Coming of age in a climate emergency has made generation Z unapologetically outspoken and impatient for change.
Research for our latest report “Regeneration Rising: Sustainability Futures” reveals that it is generation Z that is putting the most pressure on brands to act on environmental and social issues.
Gen Z driving change
While all generations care about the planet, generation Z is most vocal about driving change. Let’s not forget, this is the cohort that skipped school to protest and sued the United Nations for failing to protect people from climate change. Outspoken and exasperated with the world they will inherit, they are the leading change-makers when it comes to sustainability.
The majority are more radical in their attitudes and behaviors than older generations. Not only are 71% willing to protest for the climate compared to 48% across all generations, but 52% are even willing to get arrested for it, compared to 36% total. 73% are also willing to make dramatic changes to their lifestyle if it protects the planet, and 57% say they would forego having children. Highly intentional in the way they spend, they will push brands out of their comfort zone: 64% say they will actively boycott brands if they are doing nothing to help reverse climate change.
Ivy Jaguzny, youth activist and press lead at Zero Hour, explains to Wunderman Thompson Intelligence that many businesses have yet to recognize that inaction on climate is a dealbreaker for her generation: “There’s a difference between mentioning climate change and acting like our lives and our futures depend on it, because they do.”
Jaguzny points to Patagonia as a brand she feels comfortable supporting, a view echoed by other gen Zers in our research. The brand’s bold leadership sets a high bar and reflects the commitment of gen Z activists. Prior actions include closing stores and offices on the days of youth climate protests and suing the Trump administration to protect public lands. Patagonia also funds climate justice groups – an issue that resonates most strongly with this cohort. 82% of gen Z recognize that sustainability is inextricably linked to other problems we face, like poverty, equality and social justice.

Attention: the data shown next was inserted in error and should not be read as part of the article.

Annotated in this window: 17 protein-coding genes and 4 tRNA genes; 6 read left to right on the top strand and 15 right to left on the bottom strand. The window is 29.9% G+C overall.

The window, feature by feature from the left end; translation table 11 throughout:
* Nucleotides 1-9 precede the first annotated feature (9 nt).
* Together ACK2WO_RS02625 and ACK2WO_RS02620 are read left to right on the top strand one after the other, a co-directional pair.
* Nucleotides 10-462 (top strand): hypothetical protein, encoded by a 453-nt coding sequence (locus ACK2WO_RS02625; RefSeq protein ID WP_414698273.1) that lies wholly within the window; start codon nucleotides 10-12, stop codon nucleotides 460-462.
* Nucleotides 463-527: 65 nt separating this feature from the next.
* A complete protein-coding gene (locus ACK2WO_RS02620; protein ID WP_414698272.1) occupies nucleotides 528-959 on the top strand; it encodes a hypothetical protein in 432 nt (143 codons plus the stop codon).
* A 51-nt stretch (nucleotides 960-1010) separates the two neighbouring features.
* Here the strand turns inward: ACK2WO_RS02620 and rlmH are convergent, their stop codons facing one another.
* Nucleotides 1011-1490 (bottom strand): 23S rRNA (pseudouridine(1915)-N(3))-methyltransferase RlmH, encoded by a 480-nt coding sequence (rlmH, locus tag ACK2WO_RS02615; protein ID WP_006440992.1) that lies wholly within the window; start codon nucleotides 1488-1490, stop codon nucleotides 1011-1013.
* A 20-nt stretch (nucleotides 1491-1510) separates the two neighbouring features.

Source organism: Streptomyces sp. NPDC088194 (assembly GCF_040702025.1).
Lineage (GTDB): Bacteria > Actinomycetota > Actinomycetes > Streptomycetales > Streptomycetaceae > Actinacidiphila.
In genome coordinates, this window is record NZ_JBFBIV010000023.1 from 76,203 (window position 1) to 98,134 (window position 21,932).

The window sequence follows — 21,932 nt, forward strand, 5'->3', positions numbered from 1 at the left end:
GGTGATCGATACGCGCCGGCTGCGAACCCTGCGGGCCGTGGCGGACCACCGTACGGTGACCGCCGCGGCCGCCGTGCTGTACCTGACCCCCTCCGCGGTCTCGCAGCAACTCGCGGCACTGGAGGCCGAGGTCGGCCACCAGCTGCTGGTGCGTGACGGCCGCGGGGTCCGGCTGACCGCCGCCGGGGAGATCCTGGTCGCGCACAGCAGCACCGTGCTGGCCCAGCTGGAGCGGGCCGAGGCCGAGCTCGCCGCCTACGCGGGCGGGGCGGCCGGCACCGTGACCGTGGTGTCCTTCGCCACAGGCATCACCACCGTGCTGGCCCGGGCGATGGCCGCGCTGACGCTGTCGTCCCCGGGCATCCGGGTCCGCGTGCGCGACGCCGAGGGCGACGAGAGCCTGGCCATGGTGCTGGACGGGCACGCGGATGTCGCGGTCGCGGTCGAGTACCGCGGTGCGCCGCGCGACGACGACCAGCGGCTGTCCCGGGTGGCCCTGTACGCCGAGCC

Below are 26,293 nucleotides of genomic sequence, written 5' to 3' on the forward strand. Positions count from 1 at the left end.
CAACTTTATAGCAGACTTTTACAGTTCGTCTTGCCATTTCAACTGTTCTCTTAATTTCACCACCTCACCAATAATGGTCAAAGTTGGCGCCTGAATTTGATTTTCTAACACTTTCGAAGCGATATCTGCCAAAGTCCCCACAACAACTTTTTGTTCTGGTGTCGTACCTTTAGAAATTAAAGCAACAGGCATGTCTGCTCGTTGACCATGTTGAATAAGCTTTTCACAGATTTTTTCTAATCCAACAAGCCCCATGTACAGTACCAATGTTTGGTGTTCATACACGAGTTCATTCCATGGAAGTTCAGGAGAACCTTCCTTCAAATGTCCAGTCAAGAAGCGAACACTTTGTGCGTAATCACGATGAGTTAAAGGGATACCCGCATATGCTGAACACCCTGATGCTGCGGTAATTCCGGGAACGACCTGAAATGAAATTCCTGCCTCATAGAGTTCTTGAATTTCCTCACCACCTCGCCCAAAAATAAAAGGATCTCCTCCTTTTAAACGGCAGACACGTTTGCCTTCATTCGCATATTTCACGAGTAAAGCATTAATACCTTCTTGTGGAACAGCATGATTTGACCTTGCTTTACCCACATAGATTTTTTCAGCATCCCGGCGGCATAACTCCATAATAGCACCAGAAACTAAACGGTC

Brands that hope to woo this generation must show leadership on the climate crisis (and other global challenges like social injustice and inequality) or forfeit their custom. Extinction Rebellion activist Will Skeaping tells Wunderman Thompson Intelligence that time is running out: “If companies think gen Z audiences will give a flying sh*t about anything they’ve ever done, if they drop the ball on this, they’re over. That’s it.”
Soothing Gen Z’s Eco-Anxiety
Generation Z’s calls for change are in part propelled by genuine fears for their future.
“Climate change is honestly scary,” Jaguzny says. “Realistically, I’m not materially impacted. It’s just the stress of growing up with so much uncertainty and always feeling this looming threat over your head.”
For many like Jaguzny, eco-anxiety is real. 66% of all respondents express some anxiety about how climate change will affect them personally, rising to 72% of gen Z.